In Ireland, transgender players are no longer allowed to participate in competitions

In Ireland, transgender players are no longer allowed to participate in competitions

The Irish Rugby Union Federation has decided to adhere to the latest guidelines from World Rugby. They announced on Wednesday that transgender players will not be allowed to compete in the upcoming season. Only players registered as female at birth can play matches. Ireland joins the decision of the English Rugby Union and Rugby League, which last month banned transgender players from participating in women’s matches due to safety concerns.

“Recent research shows that there are physical differences between people who are assigned male or female gender at birth. “Strength, endurance and physical attributes that occur during male puberty are significant and continue after the removal of testosterone,” the Irish Rugby Football Union (IRFU) said in a statement. Communication.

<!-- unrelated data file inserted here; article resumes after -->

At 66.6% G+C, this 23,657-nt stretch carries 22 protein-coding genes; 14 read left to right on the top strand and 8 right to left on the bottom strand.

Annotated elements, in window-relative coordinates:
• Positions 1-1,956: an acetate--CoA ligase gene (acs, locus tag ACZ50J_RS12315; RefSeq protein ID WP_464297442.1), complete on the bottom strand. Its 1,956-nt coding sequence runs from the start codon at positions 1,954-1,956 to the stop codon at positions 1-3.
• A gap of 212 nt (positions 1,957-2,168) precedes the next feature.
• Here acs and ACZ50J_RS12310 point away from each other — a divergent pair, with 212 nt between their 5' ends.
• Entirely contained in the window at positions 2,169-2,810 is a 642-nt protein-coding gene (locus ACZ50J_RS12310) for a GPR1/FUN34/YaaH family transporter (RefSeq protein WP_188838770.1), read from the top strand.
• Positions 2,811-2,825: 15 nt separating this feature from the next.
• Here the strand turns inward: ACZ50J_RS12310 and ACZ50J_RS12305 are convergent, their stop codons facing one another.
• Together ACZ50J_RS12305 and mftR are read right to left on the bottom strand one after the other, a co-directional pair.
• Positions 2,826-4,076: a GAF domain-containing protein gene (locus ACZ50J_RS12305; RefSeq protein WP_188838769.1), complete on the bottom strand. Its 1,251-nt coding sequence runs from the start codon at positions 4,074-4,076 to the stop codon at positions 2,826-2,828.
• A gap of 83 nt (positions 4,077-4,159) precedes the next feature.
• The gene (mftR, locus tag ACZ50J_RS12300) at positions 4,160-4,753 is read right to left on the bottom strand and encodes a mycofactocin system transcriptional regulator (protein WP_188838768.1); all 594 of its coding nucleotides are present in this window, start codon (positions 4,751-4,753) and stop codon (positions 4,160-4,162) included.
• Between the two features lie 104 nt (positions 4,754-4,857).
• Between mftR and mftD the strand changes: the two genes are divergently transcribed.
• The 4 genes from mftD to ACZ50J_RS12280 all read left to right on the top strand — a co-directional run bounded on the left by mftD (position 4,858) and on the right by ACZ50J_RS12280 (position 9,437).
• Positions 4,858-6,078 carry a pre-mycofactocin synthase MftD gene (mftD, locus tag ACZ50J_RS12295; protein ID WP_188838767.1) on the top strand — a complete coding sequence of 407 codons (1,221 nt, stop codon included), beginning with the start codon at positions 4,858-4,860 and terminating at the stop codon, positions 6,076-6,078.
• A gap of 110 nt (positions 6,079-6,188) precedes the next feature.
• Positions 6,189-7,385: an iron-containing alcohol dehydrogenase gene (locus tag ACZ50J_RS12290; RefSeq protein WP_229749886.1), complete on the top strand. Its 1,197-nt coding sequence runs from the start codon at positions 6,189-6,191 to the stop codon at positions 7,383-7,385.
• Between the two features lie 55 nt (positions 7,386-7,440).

Includes two players

“The IRFU is well aware that this is a sensitive and challenging area for those involved and the wider LGBT+ community and will continue to work with those affected by providing support to ensure their continued participation in the game,” Example added. Only two players registered in Ireland will be affected by the rule change. The IRFU said they had been contacted to discuss “options to remain active” in the community, “such as non-contact sports, officiating and coaching”.

“Ireland should not follow the UK’s lead in trying to reduce the number of opportunities for trans women to exist safely. Ireland can and must do better”, responded Paula Fagan, Director General of the LGBT Movement in Ireland, calling on the IRFU to “reconsider the decision”.

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